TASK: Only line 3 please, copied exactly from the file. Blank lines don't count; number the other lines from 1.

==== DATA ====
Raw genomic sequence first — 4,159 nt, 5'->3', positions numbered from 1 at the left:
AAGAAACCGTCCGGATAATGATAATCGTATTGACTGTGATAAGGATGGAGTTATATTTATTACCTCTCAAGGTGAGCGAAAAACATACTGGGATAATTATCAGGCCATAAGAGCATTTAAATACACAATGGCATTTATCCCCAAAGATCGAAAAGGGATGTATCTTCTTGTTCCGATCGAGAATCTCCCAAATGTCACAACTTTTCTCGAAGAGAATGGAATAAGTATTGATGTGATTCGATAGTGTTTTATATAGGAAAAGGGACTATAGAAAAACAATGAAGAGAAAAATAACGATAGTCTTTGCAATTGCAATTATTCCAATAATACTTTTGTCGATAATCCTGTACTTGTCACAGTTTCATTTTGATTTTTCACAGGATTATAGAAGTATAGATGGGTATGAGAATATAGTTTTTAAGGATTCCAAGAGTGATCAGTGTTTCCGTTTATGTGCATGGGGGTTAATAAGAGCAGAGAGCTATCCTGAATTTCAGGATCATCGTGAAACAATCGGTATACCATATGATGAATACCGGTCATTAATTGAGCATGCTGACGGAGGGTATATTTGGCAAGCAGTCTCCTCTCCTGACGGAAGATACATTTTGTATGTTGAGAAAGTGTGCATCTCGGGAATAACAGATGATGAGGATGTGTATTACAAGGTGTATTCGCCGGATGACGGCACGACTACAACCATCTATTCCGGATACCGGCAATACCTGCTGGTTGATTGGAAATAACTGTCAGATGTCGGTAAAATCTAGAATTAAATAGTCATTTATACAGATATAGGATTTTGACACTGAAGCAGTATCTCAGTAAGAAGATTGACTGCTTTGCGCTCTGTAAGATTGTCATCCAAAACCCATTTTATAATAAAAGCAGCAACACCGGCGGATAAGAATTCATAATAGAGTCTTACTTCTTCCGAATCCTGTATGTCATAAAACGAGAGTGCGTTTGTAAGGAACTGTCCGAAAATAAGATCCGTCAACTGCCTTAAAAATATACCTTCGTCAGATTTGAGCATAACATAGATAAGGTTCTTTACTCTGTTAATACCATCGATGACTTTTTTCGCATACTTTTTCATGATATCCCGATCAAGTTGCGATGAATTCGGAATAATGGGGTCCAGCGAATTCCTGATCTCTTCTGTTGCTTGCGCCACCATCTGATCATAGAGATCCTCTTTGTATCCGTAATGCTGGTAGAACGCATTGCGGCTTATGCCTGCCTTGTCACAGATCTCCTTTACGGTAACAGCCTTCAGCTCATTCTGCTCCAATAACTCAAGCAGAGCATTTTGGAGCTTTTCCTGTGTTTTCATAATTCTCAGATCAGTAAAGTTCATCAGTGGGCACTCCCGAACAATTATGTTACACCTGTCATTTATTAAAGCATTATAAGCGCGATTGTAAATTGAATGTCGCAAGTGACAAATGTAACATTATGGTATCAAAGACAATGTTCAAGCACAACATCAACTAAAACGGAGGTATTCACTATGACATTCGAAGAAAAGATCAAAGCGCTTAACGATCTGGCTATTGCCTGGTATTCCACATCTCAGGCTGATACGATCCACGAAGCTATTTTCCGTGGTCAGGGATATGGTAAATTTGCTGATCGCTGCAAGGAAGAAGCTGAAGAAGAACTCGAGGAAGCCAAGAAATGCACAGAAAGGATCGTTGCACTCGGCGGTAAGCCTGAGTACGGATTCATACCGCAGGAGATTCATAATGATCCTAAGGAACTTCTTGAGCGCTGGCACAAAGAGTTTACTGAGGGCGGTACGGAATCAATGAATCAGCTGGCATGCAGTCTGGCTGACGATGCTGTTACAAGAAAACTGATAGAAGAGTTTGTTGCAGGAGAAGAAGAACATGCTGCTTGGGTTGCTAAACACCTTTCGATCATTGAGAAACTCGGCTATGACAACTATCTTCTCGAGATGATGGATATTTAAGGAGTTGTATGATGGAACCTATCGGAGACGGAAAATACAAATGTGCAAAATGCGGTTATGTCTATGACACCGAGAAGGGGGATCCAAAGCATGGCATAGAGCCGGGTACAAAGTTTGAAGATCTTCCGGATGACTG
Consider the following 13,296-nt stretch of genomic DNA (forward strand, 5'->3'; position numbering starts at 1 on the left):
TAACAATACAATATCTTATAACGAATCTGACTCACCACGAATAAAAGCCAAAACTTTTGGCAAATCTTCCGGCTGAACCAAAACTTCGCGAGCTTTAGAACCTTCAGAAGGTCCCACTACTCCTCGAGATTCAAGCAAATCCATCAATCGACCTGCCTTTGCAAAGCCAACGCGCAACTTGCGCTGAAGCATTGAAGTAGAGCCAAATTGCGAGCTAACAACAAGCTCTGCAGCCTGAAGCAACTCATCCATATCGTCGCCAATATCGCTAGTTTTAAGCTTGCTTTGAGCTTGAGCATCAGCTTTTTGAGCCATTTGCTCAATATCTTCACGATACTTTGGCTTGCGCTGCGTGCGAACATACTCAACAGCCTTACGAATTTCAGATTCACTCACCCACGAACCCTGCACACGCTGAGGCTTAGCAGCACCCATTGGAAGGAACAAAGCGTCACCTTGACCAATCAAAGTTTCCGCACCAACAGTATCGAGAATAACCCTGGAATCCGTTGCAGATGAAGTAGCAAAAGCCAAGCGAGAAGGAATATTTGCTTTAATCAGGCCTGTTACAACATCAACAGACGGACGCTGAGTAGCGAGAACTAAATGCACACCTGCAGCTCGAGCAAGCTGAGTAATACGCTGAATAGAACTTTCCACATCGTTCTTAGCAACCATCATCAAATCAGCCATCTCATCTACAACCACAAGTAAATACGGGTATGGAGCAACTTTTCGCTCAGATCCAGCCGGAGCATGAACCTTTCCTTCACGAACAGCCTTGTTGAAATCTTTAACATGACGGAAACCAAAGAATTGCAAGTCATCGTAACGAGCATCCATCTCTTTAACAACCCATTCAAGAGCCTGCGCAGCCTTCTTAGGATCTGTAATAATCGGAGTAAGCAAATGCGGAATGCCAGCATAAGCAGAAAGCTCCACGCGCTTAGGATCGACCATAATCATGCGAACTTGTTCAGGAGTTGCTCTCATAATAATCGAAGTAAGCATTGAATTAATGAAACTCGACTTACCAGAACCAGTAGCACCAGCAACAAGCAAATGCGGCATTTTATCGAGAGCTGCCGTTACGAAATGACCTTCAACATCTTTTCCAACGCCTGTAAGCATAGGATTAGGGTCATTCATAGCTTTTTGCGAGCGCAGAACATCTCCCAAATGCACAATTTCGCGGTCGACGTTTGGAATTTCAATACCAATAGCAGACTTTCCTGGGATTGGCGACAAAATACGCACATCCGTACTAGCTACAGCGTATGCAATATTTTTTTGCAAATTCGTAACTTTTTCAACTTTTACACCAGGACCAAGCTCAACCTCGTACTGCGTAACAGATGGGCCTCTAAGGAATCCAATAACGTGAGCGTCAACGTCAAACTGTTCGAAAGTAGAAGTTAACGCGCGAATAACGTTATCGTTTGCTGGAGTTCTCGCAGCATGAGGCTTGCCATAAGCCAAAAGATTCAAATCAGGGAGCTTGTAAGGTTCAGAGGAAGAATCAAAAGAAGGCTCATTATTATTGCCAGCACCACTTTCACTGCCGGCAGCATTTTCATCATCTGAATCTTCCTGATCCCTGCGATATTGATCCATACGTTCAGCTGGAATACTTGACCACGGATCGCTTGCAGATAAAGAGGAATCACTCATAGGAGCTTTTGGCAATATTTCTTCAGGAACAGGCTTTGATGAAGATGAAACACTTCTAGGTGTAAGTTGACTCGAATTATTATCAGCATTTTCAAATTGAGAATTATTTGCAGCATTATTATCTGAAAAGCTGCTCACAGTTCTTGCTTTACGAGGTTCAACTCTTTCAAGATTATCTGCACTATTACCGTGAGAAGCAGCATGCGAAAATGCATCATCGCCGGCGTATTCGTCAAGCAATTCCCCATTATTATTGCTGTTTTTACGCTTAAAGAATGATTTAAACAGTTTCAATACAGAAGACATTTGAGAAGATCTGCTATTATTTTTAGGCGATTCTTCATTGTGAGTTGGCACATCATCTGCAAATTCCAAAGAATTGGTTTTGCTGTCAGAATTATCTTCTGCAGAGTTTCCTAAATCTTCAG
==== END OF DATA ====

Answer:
Consider the following 13,296-nt stretch of genomic DNA (forward strand, 5'->3'; position numbering starts at 1 on the left):